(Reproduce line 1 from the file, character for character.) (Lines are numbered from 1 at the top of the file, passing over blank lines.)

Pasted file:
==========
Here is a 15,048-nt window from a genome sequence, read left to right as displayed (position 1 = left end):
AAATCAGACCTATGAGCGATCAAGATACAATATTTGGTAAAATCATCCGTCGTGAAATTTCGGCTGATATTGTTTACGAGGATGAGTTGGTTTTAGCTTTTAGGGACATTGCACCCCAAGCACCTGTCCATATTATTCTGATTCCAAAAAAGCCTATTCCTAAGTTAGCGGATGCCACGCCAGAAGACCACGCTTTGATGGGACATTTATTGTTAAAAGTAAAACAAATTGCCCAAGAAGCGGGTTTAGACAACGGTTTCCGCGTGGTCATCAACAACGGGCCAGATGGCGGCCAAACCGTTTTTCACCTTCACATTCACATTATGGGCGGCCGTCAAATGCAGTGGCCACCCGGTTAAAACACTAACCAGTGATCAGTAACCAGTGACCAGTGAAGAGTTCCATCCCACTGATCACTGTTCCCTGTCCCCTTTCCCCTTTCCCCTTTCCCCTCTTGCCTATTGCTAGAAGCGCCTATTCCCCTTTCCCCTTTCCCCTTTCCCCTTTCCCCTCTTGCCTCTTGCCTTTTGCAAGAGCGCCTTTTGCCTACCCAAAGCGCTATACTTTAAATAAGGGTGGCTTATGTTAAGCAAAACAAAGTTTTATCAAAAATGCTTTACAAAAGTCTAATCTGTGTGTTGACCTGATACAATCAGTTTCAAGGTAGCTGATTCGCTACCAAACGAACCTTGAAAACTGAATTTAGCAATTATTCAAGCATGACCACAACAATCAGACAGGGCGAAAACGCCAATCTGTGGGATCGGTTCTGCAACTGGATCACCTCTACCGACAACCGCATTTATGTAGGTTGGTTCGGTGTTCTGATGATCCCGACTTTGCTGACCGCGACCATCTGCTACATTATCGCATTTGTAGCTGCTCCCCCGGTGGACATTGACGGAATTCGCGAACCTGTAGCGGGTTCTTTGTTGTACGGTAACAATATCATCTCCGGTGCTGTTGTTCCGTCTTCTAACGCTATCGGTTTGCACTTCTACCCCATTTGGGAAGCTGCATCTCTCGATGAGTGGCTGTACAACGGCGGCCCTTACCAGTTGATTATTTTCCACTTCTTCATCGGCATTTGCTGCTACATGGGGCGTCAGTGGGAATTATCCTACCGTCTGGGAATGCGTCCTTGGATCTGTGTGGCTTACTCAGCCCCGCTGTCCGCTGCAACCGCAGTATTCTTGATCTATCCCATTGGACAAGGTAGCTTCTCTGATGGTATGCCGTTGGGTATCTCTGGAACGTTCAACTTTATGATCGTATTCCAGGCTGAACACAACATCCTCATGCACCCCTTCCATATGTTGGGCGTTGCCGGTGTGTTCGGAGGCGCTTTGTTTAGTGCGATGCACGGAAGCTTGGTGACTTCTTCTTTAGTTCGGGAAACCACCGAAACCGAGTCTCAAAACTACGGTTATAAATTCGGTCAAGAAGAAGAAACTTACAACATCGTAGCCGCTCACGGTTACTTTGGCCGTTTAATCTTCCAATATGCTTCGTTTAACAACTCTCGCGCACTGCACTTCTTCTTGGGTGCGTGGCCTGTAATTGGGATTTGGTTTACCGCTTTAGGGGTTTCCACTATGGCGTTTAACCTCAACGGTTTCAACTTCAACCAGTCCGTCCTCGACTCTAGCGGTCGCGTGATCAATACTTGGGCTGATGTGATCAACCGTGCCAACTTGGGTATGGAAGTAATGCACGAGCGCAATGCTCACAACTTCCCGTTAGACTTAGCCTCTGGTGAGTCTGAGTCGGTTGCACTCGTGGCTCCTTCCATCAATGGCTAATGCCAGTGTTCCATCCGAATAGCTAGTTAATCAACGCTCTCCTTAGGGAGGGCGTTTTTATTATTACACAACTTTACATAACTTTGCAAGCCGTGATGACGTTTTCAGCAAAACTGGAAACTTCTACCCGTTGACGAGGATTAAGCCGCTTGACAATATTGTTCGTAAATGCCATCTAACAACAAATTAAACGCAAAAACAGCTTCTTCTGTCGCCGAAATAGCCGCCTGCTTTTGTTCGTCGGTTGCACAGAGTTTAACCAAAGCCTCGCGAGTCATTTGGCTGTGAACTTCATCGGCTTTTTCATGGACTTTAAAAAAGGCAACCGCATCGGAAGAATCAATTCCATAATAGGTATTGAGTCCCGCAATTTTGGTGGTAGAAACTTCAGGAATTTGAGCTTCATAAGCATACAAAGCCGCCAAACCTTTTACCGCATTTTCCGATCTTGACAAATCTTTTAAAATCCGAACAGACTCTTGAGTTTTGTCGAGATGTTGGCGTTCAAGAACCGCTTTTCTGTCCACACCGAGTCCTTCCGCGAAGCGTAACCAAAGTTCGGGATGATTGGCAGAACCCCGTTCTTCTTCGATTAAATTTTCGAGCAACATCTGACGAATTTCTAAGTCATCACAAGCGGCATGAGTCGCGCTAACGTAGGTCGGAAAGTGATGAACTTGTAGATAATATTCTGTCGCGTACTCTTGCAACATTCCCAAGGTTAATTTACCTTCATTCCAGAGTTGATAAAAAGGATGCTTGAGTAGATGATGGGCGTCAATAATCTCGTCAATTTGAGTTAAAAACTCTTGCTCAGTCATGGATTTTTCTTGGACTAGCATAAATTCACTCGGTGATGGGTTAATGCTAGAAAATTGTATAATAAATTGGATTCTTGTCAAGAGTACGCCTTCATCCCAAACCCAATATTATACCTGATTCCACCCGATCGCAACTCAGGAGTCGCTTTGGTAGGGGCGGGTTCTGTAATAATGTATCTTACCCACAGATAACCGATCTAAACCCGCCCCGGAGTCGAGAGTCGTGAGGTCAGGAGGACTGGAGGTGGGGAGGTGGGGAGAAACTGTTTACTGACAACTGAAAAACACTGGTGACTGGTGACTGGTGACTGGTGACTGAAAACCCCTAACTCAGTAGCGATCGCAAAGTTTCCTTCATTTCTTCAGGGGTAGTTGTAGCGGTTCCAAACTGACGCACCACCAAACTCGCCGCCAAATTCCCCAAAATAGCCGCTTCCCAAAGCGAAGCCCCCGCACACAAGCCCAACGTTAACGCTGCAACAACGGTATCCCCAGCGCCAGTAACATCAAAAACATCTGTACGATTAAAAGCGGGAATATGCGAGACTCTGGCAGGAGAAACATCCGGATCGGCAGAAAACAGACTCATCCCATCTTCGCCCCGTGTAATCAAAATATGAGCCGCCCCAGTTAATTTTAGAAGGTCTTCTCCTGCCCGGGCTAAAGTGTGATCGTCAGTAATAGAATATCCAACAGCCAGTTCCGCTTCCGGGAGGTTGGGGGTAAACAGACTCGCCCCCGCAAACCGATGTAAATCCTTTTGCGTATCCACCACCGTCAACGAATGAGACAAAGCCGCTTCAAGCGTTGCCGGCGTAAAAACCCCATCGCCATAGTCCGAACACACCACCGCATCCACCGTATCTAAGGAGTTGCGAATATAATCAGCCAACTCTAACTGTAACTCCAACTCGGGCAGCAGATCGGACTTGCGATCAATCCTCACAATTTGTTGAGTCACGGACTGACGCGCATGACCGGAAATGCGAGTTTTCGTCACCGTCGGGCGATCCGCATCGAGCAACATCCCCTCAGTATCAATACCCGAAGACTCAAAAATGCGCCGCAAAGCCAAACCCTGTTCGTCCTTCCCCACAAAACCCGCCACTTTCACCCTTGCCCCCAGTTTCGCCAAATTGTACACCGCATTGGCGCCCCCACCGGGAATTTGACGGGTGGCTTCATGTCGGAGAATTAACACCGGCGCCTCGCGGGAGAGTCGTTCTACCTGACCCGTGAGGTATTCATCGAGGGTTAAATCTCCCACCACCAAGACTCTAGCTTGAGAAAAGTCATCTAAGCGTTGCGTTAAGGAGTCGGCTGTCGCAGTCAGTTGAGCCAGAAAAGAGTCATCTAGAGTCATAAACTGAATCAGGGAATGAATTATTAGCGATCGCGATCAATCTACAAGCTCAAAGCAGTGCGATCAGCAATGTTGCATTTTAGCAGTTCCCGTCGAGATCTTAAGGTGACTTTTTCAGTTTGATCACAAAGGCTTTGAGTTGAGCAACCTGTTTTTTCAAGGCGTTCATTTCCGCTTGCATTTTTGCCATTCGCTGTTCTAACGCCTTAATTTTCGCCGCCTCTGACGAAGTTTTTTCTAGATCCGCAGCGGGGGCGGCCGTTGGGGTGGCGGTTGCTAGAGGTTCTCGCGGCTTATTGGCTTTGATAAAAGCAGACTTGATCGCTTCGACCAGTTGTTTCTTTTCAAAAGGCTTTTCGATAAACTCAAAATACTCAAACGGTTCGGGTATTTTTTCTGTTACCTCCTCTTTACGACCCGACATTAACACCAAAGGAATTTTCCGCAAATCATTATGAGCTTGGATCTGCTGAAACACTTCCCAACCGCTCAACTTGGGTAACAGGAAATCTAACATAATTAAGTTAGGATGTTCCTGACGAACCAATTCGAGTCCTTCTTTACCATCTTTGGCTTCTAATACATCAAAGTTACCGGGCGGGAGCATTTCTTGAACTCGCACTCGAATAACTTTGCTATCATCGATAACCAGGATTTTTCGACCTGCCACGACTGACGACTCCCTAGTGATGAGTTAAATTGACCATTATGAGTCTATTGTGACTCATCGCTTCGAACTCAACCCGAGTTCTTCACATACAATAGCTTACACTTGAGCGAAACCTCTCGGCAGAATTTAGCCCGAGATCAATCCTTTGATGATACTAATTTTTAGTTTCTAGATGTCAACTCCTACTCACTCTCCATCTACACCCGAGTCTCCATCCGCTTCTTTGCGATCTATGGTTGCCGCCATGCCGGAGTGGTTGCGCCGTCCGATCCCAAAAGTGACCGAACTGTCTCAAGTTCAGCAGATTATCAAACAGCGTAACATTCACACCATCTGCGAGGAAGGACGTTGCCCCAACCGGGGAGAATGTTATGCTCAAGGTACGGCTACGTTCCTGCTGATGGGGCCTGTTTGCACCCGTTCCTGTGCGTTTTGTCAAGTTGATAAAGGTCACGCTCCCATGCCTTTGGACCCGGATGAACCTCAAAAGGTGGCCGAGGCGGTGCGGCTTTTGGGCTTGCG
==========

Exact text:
Here is a 15,048-nt window from a genome sequence, read left to right as displayed (position 1 = left end):